Privacy First input to House debate on privacy
Before you lies an interesting task: how can the Netherlands start developing from European middle man to international leader in the field of privacy? This requires the best possible privacy legislation combined with the most privacy-friendly technology. By investing in this, the Netherlands also develops enormous export opportunities, especially in technological terms. Privacy First's guiding motto here is "own choices in a free environment." In other words: freedom of choice for citizens in a society where privacy is optimally guaranteed both legally and technically. This applies in both an individual and collective sense. After all: without privacy, no free individual development and no free democratic dynamics.
Earlier Senate AO and Franken motion
Collection interest actions in privacy law
According to the letter dated 29 April 2011 the government is "not dismissive of the introduction of collection interest actions in privacy law". Outside of the European Commission's intended introduction of privacy law class actions However, Dutch capabilities in this regard have long existed, as evidenced by Art. 3:305a BW and Art. 1:2(3) Awb. In this regard, Privacy First also refers to the legislative history of these articles, the Personal Data Protection Act (Wbp) and Art. 10 of the former Personal Records Act (Wpr). During the Parliamentary debate on whether or not to grant litigation powers to the Human Rights Board (end of March 2011), Minister Donner seemed to distance himself from the collective action right - and thus from the above-mentioned articles of law - in a human rights (including privacy) sense. In doing so, the minister explicitly referred to ongoing court cases against the new Passport Act. Subsequently, the government announced its intention to increase court fees. The existing right of access to justice for both idealistic organisations and individual citizens is seriously compromised by this. Moreover, the question arises to what extent the existing legislation on collecting interest actions is still recognised by this cabinet at all. In Privacy First's view, these developments indicate an imminent crisis in the rule of law that will extend far beyond the Wbp.
Fingerprints in identity cards
End of April 2011 Minister Donner made a commitment to amend the new Passport Act so that citizens would no longer have to provide fingerprints for applying for a new identity card. However, this amendment to the law will not be submitted to the Council of State until mid-2012 and will therefore not enter into force until late 2012/early 2013. It is hard to see why this cannot be expedited by the House of Representatives. Given the privacy objections to the use of fingerprints and the huge error rates in current biometric technology, the Dutch government could also make a case for repealing or amending the Passport Regulation at the European level at the insistence of the House of Representatives.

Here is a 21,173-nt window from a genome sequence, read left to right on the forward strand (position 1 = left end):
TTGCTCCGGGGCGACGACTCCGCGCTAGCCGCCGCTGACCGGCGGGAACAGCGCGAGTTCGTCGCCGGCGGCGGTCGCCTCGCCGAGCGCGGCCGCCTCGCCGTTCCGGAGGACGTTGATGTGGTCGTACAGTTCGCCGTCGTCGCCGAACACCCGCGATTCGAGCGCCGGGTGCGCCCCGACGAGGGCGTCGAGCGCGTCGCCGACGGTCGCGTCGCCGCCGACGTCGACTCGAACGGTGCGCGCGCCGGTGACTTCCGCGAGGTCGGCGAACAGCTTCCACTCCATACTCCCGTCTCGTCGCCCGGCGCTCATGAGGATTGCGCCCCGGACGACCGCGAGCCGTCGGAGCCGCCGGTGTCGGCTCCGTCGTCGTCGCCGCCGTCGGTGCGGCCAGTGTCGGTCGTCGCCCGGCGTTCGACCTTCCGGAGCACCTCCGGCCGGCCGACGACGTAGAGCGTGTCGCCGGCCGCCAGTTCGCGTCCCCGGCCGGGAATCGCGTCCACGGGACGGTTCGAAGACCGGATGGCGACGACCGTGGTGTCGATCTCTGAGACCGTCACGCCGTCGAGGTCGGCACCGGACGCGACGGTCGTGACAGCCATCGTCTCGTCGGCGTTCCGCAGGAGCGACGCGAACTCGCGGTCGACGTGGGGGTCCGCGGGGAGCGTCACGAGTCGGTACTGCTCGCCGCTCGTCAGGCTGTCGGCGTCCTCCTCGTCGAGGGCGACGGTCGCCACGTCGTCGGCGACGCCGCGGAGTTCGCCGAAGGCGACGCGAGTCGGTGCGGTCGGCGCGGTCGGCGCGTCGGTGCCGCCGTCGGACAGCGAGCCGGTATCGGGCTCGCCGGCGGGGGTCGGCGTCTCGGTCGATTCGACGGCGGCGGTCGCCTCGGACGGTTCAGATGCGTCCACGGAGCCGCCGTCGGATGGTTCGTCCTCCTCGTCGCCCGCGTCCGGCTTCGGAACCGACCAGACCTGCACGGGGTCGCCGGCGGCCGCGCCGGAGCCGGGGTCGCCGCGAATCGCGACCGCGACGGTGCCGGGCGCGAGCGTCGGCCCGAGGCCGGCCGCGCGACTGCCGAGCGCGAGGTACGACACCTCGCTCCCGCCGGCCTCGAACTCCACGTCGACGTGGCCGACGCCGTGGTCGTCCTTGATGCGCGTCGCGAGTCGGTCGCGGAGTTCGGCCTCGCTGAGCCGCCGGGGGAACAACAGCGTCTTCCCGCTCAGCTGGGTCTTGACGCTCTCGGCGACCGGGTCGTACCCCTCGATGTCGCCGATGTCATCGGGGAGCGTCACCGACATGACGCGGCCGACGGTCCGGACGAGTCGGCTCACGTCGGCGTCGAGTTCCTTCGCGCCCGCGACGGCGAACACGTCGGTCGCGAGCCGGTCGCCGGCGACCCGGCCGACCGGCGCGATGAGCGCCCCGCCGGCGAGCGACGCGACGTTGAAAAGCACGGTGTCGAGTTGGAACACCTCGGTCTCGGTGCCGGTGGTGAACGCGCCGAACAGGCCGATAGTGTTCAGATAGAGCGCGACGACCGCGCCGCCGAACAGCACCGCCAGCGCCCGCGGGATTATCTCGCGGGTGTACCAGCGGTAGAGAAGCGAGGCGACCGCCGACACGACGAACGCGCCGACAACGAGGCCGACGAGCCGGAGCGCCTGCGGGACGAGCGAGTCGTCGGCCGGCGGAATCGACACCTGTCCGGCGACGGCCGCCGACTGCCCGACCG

Special categories of personal data
In the letter from the State Secretary for Foreign Affairs dated 21 December 2010 a few paragraphs are devoted to the concept of '(sensitive) personal data'. In Privacy First's view, the current scope (and thus protection) of this concept also includes 'pseudonymised personal data'. Examples include medical data stored pseudonymised in the Dutch central database DIS (Diagnose-behandelcombinatie Informatie Systeem) and other (e.g. biometric) data that can be encrypted through encryption techniques. A revised Privacy Directive (or regulation) should explicitly recognise and protect biometric and genetic data as 'sensitive personal data'. Any pseudonymisation of such data does not alter this. An interesting fact in this context is that ICT companies are currently increasingly researching personalised and managed storage of medical and other privacy-sensitive data.
Camera surveillance and ANPR
Finally, a few comments on this government's plans to make wider use of public camera surveillance and automatic number plate recognition (ANPR). Through Privacy Impact Assessments (PIA), such plans should be tested as thoroughly and independently as possible against international, European and national law and against requirements of social necessity, effectiveness and proportionality (including public cost-benefit analyses). In combination with ongoing developments in the field of automatic facial recognition and digital facial scanning, an Orwellian future unprecedented in history looms large. Privacy First therefore urges the House of Representatives not to let it come to this and to block the government's plans for more camera surveillance and ANPR. This will benefit both the freedom of Dutch citizens and the spending of scarce government resources, also as there are privacy-friendly alternatives available both legislatively and technologically. Privacy First is very willing to educate the Chamber on this, so that clear and balanced choices can be made. While preserving the principles of our rule of law, from the premise that these principles are non-negotiable, as those who trade freedom for security deserve neither!
Drs L.T.C. (Bas) Filippini
chairman Privacy First Foundation